As a coffee drinker and a general foreign food and drink enthusiastic, I was unpleasantly surprised when I had a sip of the local Indonesian coffee. With the lack of milk, a pitch black coffee in front of me and coffee particles that were left to settle to the bottom of the cup, my first sip was somehow bland in comparison to the colour and my mouth was left full of grit. Despite the first experience, I was very keen to try the internationally famous Kopi Luwak or ‘civet cat poo coffee’ that I had learnt about the day before I arrived in Indonesia. White Koffie Kopi Luwak was the brand of instant coffee I tried; the taste was unique, milky, round, had a distinct aftertaste and I loved it. This ultimately made me curious about the production process and its value within the industry.
The first video I watched was a short documentary film for Gunung Malabar Kopi Luwak, a Kopi Luwak production company created by Supriatnadinuri and Slamet Prayoga which also doubles up as a civet cat breeding ground, and an available tourist attraction. The video shows the planning and care that they have put into raising and running the Kopi Luwak business, from their spacious and hygienic civet cat living cages, to their nutritionally balanced diet that reflects a wild civet’s diet. Most importantly, these civets live amongst the coffee cherry tree plantations so they’re able to choose the best berries to digest. With a limited number of around 100 civet cats, Gunung Malabar is able to produce a modest amount of 150kg of Kopi Luwak a month, ensuring that the coffee is high in quality (Kopi Luwak Gunung Malabar 2014).
However, with its international fame and a cup selling for $30 to $100 in New York City, there are bound to be businesses that would rather please the industry than keep the civet cats happy (Kwok 2013). PETA’s short video documents the psychotic behaviour of civet cats that are confined in small cages and only fed a diet of coffee beans (Kopi Luwak: Cruelty in Every Cup 2013), which led to former coffee trader Tony Wild’s petition and campaign “Kopi Luwak: Cut the Crap” in 2013. Wild’s campaign urges people to stop drinking Kopi Luwak altogether in order to stop the business demand, which is quite an extreme perspective.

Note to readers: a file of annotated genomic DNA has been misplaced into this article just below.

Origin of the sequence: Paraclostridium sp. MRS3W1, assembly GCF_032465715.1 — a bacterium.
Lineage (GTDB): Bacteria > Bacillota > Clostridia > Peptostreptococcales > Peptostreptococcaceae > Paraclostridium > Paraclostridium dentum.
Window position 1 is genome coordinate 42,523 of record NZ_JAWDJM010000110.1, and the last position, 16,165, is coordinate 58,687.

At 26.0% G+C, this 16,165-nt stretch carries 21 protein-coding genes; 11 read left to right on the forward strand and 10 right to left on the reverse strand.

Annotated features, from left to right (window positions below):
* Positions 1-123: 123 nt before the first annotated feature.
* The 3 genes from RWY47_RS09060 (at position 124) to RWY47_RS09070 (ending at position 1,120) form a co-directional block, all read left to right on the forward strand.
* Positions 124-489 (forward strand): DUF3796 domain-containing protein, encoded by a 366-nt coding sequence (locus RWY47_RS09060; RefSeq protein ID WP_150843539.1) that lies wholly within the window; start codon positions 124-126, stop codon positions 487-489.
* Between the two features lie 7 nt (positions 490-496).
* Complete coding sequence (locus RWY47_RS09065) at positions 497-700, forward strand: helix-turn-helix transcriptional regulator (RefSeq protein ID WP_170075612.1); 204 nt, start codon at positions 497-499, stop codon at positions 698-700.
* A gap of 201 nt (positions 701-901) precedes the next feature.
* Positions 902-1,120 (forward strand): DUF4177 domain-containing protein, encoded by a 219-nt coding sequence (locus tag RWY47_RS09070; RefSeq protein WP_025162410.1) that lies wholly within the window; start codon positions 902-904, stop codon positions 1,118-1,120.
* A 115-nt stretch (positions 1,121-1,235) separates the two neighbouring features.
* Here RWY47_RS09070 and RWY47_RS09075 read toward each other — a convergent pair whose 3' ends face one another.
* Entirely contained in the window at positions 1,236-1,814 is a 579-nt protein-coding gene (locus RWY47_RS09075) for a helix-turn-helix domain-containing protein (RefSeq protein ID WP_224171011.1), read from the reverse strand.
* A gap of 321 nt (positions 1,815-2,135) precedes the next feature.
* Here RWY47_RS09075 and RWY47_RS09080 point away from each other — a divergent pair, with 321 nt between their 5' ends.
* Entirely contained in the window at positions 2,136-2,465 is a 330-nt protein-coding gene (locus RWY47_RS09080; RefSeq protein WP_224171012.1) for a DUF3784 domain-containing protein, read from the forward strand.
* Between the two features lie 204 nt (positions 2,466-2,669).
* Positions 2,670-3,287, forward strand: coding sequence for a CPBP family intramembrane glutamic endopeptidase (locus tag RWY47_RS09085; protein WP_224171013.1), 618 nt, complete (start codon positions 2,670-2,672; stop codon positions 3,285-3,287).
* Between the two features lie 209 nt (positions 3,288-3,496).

My personal opinion is that while it seems like this is the most logical and best thing to do, in any industry there will always be a few cases of exploit, and I don’t believe that Wild’s campaign had a large enough impact to hinder the amount of Kopi Luwak being traded internationally. However, as Wild puts it, the “horrific industry, pandering to the foibles of rich [has led] to the suffering and death of defenceless wild luwaks” (2013) and there need to be clearer windows into what is happening through each business.
Kopi Luwak Gunung Malabar 2014, motion picture, Budi Kurniawan, Indonesia.
Kopi Luwak: Cruelty in Every Cup 2013, motion picture, PETA, Indonesia.
Kwok, Y. 2013, ‘The World’s Most Expensive Coffee Is a Cruel Cynical Scam’, Time, 2 October, viewed 8 April 2016, <http://world.time.com/2013/10/02/the-worlds-most-expensive-coffee-is-a-cruel-cynical-scam>.
Wild, T. 2013, Cut the Crap, Stop Stocking Kopi Luwak, Change.org, viewed 8 April 2016, <https://www.change.org/p/harrods-cut-the-crap-stop-stocking-kopi-luwak>.